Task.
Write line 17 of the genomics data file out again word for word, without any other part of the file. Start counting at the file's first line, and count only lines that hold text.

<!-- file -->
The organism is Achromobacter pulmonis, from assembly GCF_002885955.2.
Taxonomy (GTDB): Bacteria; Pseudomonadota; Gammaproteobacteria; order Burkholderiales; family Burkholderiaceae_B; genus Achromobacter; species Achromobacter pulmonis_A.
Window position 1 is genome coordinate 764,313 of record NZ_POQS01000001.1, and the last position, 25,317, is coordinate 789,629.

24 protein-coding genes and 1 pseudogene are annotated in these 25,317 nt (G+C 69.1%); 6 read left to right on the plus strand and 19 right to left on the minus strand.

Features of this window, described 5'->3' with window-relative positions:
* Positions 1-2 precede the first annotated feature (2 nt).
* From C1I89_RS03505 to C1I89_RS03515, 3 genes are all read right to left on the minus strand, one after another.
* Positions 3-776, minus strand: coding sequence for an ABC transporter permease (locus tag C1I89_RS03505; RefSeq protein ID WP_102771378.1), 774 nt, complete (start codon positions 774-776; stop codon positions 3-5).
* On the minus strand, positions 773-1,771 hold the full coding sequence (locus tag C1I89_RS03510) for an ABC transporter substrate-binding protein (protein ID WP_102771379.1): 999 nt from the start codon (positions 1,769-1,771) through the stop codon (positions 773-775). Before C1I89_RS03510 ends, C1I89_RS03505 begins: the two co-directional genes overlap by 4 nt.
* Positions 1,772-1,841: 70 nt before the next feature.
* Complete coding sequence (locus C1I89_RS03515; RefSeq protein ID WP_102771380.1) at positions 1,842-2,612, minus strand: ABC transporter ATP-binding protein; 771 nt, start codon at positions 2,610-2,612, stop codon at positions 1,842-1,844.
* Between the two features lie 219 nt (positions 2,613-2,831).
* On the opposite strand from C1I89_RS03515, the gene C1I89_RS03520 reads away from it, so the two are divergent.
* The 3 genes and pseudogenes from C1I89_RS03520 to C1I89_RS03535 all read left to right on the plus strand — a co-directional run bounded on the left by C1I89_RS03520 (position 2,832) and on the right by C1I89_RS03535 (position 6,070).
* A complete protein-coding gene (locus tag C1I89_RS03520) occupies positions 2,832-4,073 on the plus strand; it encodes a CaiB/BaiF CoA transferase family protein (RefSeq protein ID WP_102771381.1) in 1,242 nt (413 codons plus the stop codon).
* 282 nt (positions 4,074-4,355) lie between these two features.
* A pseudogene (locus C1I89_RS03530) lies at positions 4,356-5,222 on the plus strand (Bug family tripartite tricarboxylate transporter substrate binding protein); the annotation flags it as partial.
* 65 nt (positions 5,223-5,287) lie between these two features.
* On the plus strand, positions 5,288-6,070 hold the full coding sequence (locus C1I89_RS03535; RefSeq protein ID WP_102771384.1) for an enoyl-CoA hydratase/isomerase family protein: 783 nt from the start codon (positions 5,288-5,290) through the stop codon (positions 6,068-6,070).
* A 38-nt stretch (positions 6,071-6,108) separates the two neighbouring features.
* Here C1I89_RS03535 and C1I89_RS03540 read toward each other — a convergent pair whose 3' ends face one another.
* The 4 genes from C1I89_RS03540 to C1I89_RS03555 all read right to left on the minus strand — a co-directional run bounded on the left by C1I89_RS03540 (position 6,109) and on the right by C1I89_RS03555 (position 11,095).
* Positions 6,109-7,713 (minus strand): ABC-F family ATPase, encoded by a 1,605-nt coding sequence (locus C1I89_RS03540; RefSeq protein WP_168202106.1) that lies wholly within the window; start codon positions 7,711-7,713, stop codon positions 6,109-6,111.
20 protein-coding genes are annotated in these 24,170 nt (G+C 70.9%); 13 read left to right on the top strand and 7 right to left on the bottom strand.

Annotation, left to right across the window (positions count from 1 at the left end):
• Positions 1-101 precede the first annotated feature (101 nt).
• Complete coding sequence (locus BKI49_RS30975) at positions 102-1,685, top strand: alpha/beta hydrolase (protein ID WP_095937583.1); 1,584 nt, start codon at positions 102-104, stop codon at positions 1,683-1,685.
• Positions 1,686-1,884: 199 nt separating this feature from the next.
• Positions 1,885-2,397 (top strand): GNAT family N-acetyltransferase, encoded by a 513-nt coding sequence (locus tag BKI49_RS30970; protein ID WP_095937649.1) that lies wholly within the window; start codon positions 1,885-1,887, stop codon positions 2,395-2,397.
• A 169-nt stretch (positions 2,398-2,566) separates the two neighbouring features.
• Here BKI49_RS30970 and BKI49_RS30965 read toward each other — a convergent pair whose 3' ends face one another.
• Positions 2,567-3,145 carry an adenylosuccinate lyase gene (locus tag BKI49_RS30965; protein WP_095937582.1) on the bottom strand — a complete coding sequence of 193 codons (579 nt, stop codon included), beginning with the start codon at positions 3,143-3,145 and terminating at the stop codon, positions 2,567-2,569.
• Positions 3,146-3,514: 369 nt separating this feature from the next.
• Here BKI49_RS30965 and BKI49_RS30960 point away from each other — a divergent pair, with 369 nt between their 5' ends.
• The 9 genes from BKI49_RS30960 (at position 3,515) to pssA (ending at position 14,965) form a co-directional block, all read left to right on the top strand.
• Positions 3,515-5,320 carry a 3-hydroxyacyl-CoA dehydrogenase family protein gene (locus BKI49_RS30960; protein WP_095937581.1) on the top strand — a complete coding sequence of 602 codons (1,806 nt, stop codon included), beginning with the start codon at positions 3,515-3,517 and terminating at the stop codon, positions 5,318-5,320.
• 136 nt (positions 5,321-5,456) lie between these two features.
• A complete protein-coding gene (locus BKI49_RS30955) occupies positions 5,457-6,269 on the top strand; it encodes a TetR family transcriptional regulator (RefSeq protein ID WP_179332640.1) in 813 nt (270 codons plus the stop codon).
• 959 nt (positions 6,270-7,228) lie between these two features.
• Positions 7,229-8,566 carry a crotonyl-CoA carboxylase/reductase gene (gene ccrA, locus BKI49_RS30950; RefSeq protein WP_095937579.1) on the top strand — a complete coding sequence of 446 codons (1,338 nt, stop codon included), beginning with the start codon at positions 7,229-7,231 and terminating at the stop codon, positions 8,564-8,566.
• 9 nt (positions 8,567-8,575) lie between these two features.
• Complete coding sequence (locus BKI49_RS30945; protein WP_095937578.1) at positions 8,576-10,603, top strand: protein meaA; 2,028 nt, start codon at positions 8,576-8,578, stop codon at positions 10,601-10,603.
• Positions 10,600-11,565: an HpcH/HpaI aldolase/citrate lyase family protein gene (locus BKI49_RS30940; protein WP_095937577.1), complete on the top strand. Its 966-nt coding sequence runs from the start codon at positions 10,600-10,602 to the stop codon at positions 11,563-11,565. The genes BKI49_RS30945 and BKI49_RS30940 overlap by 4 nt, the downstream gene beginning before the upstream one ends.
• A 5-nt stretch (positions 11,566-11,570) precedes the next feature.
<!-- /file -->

* A pseudogene (locus C1I89_RS03530) lies at positions 4,356-5,222 on the plus strand (Bug family tripartite tricarboxylate transporter substrate binding protein); the annotation flags it as partial.